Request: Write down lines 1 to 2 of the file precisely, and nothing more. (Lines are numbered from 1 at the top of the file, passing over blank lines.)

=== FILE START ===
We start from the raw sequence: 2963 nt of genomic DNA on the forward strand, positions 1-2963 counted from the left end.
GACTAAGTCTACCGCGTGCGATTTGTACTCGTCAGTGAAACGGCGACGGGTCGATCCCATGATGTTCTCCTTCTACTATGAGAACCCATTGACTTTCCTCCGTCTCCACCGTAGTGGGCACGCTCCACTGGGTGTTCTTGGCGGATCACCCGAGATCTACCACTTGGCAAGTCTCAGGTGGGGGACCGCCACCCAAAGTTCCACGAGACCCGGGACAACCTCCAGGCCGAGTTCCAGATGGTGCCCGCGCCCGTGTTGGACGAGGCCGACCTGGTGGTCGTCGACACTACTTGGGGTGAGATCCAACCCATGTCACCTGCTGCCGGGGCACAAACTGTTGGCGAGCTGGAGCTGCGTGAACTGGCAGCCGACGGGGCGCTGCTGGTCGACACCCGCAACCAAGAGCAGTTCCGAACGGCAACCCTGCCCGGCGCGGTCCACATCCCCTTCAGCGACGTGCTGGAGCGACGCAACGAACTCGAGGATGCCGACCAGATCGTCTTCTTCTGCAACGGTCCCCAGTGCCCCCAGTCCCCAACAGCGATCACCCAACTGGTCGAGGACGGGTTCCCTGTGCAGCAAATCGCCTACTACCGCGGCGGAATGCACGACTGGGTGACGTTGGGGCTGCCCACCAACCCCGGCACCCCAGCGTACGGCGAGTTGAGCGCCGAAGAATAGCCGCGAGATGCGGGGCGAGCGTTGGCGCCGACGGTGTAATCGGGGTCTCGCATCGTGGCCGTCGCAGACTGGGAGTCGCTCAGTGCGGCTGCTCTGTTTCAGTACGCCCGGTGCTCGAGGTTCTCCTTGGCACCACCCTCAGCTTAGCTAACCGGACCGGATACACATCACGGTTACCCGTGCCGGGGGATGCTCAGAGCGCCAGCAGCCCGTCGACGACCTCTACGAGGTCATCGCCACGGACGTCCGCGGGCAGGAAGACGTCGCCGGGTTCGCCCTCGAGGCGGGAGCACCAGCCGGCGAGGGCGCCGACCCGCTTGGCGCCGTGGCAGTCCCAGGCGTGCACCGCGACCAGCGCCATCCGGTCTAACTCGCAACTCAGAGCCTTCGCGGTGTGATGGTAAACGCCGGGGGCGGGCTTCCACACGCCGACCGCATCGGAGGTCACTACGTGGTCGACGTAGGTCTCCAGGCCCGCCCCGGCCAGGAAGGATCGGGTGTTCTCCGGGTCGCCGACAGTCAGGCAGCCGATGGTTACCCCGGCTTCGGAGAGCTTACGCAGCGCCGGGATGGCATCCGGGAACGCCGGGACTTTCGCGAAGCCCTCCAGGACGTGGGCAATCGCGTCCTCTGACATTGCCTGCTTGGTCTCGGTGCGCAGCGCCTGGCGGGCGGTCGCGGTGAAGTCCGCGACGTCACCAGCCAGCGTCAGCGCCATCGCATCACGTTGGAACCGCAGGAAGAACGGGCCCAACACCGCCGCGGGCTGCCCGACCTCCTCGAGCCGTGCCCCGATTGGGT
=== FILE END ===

We start from the raw sequence: 2963 nt of genomic DNA on the forward strand, positions 1-2963 counted from the left end.
GACTAAGTCTACCGCGTGCGATTTGTACTCGTCAGTGAAACGGCGACGGGTCGATCCCATGATGTTCTCCTTCTACTATGAGAACCCATTGACTTTCCTCCGTCTCCACCGTAGTGGGCACGCTCCACTGGGTGTTCTTGGCGGATCACCCGAGATCTACCACTTGGCAAGTCTCAGGTGGGGGACCGCCACCCAAAGTTCCACGAGACCCGGGACAACCTCCAGGCCGAGTTCCAGATGGTGCCCGCGCCCGTGTTGGACGAGGCCGACCTGGTGGTCGTCGACACTACTTGGGGTGAGATCCAACCCATGTCACCTGCTGCCGGGGCACAAACTGTTGGCGAGCTGGAGCTGCGTGAACTGGCAGCCGACGGGGCGCTGCTGGTCGACACCCGCAACCAAGAGCAGTTCCGAACGGCAACCCTGCCCGGCGCGGTCCACATCCCCTTCAGCGACGTGCTGGAGCGACGCAACGAACTCGAGGATGCCGACCAGATCGTCTTCTTCTGCAACGGTCCCCAGTGCCCCCAGTCCCCAACAGCGATCACCCAACTGGTCGAGGACGGGTTCCCTGTGCAGCAAATCGCCTACTACCGCGGCGGAATGCACGACTGGGTGACGTTGGGGCTGCCCACCAACCCCGGCACCCCAGCGTACGGCGAGTTGAGCGCCGAAGAATAGCCGCGAGATGCGGGGCGAGCGTTGGCGCCGACGGTGTAATCGGGGTCTCGCATCGTGGCCGTCGCAGACTGGGAGTCGCTCAGTGCGGCTGCTCTGTTTCAGTACGCCCGGTGCTCGAGGTTCTCCTTGGCACCACCCTCAGCTTAGCTAACCGGACCGGATACACATCACGGTTACCCGTGCCGGGGGATGCTCAGAGCGCCAGCAGCCCGTCGACGACCTCTACGAGGTCATCGCCACGGACGTCCGCGGGCAGGAAGACGTCGCCGGGTTCGCCCTCGAGGCGGGAGCACCAGCCGGCGAGGGCGCCGACCCGCTTGGCGCCGTGGCAGTCCCAGGCGTGCACCGCGACCAGCGCCATCCGGTCTAACTCGCAACTCAGAGCCTTCGCGGTGTGATGGTAAACGCCGGGGGCGGGCTTCCACACGCCGACCGCATCGGAGGTCACTACGTGGTCGACGTAGGTCTCCAGGCCCGCCCCGGCCAGGAAGGATCGGGTGTTCTCCGGGTCGCCGACAGTCAGGCAGCCGATGGTTACCCCGGCTTCGGAGAGCTTACGCAGCGCCGGGATGGCATCCGGGAACGCCGGGACTTTCGCGAAGCCCTCCAGGACGTGGGCAATCGCGTCCTCTGACATTGCCTGCTTGGTCTCGGTGCGCAGCGCCTGGCGGGCGGTCGCGGTGAAGTCCGCGACGTCACCAGCCAGCGTCAGCGCCATCGCATCACGTTGGAACCGCAGGAAGAACGGGCCCAACACCGCCGCGGGCTGCCCGACCTCCTCGAGCCGTGCCCCGATTGGGT